If a producer has an incredible release, can they really risk releasing it in the cold dark months of December and January? Will they stand a chance of being able to slap a "Pitchfork's/RA's/Mnml Ssgs' Album of the Year!" sticker on it?
And where does it leave us? Well, for me I'm realizing that maybe it's time to go digging back through my collection, finding those albums I skipped over before, and giving them a serious listen now. Around the middle of the year so much good stuff was coming out that I developed a mild case of musical ADD. I would only give new releases one or two listens to hook me before moving on. I've undoubtedly glossed over heaps of great stuff by doing that. Time to retrace my steps and listen more closely.
Perhaps it's also time to re-discover stuff I loved, haven't listened to in years, and then fall in love with it all over again.
Either way, the cold dark months of December and January seem to be a time for reflection.
PS - The February issue of British music magazine Mojo may be worth grabbing for the free covermount CD that comes with it. Titled "ok_computer" ("no surprises" who the coverstars of the issue are), it's a 15-track collection of electronica reaching back to the mid/late 70s through to 2007. Here's the tracklisting:
1. The Human League: Circus of Death
2. Gary Numan/Tubeway Army: Down In The Park
3. The Knife: Silent Shout
4. Fujiya & Miyagi: Ankle Injuries
5. Matthew Dear: Fleece On Brain
6. John Foxx: Burning Car
7. Arthur Russell: Place I Know/Kid Like You
8. Xela: Afraid Of Monsters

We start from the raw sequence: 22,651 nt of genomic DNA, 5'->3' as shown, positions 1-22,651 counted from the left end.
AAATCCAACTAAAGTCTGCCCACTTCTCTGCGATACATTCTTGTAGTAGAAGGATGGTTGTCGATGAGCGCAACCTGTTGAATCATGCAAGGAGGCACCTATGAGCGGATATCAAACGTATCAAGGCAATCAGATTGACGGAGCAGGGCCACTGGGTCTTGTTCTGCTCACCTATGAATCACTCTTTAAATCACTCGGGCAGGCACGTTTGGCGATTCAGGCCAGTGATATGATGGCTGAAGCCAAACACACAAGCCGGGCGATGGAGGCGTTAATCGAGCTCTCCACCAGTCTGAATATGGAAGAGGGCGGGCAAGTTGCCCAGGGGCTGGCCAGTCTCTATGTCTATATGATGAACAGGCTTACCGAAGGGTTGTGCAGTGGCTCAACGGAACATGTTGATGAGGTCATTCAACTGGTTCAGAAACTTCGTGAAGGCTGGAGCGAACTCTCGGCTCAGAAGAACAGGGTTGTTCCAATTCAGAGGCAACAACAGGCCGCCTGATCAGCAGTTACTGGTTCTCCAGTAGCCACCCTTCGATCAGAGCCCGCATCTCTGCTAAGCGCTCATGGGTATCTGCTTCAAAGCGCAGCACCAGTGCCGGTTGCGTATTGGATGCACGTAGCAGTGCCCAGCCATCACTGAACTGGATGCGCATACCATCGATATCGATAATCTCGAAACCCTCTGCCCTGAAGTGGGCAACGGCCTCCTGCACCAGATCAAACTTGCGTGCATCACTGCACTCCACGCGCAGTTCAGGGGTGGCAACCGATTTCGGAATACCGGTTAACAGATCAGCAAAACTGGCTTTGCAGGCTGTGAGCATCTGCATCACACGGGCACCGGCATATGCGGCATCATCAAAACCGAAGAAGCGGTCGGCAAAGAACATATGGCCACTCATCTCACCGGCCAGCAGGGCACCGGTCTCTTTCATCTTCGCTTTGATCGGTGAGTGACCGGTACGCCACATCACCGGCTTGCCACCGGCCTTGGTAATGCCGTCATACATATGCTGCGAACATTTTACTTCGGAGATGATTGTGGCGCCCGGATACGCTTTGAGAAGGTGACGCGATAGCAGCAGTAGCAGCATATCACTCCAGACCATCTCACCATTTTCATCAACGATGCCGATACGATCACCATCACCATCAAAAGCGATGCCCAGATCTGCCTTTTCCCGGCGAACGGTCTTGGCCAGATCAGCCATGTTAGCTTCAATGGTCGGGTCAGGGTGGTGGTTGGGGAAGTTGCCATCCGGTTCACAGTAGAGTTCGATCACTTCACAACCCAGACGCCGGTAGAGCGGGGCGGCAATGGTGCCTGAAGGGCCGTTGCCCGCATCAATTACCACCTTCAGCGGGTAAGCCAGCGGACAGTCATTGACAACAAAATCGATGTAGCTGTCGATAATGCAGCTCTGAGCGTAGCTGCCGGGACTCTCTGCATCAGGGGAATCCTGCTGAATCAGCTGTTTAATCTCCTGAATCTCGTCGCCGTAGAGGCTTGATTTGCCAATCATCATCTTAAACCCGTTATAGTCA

9. Tangerine Dream: Rubycon (Part One)
10. Clouddead: Dead Dogs Two (Boards of Canada Remix)
11. Severed Heads: Dead Eyes Opened
12. Farley Jackmaster Funk: The Acid Life
13. The Peppers: Pepper Box
14. The Gentle Rain: Plastic Man
15. The Sounds Of Tomorrow: Space Child
I haven't listened to it yet, but it looks like a fairly solid selection of electronic music, old and new. Personally I'm quite excited by the early synthpop. Actually, it may make a companion of sorts to Tobias Freund's recent RA mix.
Monday, January 28, 2008
Ah, January, the month in which the year’s promises and resolutions are still as yet unbroken… or not? I dunno about you guys, but I’m yet to even engage mine. January is also a great month for shit-talking by way of a psychological spring clean, a time for summing up, stripping back, sharpening and polishing – so expect a lot of ‘best of ‘07’ mixes to be doing the rounds on the blogosphere in the next few weeks as well as interminable claims about sleeper tracks that we all, well, slept on. How can anyone keep up with the datasea? Even if you are a download junkie with a private tracker plugged directly into your main vein, it’s nigh on impossible (but we try, we try).
On the mix tip, RA have come bolting out of the flabby post-Christmas gate with a few fantastic podcasts to shake off the cobwebs and kilos, the best of which is Tobias Freund’s excursion through twenty-five years of favourites and influences, including Robert Fripp, YMO’s Haruomi Hosono and Ryuichi Sakamoto as well as Squarepusher and Gary (human?) Numan. It’s broad, it’s deep, it’s the shit – here’s to more mixes like this that enrich our perspectives on the roots of our music. I’ll binge drink to that.
But for all you mnml heads wanting something that kicks on every up-to-the-minute beat (and stays on the money), big props goes to Donnacha Costello, who’s offering a very fine (and well recorded) mix free to download from his Minimise website, including lots of material from Minimise, Liebe Detail, plus a few mid-nineties classics from Plus 8 and the like. It’s called (appropriately for the time of year and content) ‘Looking Back, Facing Forward’, and you can check it here: http://minimise.com/mixes/costello_lbff.zip
The mix even includes a pdf with an exhaustive tracklisting, which makes a refreshing change…